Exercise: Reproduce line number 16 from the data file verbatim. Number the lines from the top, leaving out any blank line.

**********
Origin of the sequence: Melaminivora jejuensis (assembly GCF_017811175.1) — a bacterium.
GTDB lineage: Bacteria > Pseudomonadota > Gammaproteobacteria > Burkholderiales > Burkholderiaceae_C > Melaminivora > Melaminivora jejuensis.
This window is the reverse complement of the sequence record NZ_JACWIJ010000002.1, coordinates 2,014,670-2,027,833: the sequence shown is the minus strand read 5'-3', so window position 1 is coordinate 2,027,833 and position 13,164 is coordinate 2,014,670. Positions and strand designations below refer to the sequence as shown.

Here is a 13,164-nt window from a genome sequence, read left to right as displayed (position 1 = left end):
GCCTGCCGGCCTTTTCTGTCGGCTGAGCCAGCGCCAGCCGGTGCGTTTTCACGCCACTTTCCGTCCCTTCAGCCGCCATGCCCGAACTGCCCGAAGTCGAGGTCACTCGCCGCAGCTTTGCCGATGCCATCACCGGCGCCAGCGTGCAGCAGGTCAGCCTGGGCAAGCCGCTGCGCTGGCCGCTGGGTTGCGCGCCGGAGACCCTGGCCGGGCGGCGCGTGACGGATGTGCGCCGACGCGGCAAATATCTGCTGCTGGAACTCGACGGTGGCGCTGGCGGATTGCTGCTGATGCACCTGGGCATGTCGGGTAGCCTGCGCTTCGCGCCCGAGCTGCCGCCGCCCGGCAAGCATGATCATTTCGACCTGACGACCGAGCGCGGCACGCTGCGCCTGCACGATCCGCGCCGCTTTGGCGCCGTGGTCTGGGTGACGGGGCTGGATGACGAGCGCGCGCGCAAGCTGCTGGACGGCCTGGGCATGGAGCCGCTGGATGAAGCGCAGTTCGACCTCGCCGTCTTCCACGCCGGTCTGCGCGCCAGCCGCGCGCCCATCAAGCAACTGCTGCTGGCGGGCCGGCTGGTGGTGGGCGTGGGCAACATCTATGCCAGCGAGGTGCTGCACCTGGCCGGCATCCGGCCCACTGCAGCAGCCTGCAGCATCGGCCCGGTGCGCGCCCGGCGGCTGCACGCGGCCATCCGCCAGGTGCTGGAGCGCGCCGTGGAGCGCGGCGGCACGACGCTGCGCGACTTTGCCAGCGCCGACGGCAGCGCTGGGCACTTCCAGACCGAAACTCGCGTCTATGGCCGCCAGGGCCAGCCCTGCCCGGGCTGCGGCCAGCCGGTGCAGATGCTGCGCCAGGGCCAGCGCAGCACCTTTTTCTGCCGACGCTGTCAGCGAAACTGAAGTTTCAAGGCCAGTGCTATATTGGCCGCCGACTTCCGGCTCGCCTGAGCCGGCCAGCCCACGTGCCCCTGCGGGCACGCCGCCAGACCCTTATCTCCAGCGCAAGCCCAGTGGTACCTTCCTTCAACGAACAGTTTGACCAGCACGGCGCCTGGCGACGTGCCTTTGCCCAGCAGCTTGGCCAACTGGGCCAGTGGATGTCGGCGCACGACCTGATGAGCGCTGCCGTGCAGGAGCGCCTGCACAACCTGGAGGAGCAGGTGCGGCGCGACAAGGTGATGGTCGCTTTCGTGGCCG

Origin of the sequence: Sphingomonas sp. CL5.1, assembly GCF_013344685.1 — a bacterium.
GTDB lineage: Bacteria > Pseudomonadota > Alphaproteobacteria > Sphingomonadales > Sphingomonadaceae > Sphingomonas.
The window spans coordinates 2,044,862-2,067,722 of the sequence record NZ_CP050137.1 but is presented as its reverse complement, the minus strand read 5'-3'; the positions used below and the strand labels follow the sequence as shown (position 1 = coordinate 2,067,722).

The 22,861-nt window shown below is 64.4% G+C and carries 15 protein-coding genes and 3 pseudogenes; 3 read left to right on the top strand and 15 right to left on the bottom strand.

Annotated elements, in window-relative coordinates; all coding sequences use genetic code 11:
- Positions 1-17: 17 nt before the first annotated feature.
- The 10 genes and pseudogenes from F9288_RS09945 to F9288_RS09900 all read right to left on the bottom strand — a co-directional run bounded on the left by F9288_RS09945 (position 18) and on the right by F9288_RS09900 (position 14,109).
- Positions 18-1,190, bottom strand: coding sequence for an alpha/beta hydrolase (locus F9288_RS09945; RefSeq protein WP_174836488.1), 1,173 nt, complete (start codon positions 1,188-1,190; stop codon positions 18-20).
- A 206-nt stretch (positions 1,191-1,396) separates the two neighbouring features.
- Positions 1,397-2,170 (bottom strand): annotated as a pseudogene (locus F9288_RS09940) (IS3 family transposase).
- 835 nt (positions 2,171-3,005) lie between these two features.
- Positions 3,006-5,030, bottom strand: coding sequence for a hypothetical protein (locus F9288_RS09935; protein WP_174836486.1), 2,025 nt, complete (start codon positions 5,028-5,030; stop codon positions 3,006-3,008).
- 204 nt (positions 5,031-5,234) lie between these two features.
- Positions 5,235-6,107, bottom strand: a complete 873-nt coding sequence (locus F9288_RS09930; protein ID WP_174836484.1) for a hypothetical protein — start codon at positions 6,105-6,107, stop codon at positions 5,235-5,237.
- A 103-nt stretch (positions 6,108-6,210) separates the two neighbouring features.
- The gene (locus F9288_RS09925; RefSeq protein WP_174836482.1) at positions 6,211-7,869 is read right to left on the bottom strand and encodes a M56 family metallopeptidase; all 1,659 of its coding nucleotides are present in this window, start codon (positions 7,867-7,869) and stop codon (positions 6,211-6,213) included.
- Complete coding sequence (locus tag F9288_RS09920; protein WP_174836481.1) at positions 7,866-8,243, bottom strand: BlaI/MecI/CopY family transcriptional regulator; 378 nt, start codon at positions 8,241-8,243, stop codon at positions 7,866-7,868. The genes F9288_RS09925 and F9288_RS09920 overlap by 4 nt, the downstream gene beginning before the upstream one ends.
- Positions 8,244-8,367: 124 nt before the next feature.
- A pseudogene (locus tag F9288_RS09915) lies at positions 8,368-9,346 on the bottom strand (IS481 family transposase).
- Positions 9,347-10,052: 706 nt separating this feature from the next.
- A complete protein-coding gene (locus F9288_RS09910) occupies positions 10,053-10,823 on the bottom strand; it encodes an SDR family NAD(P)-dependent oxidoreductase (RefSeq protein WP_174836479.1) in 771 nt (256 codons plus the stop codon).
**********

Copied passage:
- 835 nt (positions 2,171-3,005) lie between these two features.